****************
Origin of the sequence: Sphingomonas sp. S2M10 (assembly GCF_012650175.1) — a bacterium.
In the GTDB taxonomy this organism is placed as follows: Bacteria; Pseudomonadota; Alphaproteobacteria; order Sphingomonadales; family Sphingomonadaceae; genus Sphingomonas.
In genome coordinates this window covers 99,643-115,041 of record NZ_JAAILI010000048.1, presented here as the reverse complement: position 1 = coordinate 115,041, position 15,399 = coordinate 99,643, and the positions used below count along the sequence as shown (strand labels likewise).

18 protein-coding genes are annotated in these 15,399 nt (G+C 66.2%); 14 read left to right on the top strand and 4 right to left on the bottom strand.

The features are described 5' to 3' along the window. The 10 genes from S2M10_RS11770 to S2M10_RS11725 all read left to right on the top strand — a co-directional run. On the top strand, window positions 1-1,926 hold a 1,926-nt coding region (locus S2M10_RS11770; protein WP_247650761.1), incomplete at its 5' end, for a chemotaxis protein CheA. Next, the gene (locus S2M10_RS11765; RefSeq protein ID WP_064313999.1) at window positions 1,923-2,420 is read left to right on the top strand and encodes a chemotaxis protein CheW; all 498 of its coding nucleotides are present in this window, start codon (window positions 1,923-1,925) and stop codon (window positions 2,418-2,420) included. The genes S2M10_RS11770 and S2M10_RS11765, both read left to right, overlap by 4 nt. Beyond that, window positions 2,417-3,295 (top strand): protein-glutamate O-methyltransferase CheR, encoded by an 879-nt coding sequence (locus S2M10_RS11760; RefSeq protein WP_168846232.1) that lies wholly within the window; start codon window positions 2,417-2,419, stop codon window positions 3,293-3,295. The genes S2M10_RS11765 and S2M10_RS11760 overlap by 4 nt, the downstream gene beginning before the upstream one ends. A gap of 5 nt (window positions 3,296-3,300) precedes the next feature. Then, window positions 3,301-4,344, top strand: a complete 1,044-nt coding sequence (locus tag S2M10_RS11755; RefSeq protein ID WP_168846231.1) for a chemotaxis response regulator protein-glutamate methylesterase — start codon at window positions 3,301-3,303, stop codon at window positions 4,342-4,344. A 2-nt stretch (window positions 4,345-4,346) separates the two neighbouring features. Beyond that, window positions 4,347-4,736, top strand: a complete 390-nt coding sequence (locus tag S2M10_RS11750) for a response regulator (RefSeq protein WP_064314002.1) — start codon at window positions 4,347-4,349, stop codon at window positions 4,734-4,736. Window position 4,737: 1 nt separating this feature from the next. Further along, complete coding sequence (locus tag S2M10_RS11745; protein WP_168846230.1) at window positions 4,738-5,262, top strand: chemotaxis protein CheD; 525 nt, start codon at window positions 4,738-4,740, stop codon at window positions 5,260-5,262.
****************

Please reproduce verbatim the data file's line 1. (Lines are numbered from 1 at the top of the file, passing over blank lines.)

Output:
Origin of the sequence: Sphingomonas sp. S2M10 (assembly GCF_012650175.1) — a bacterium.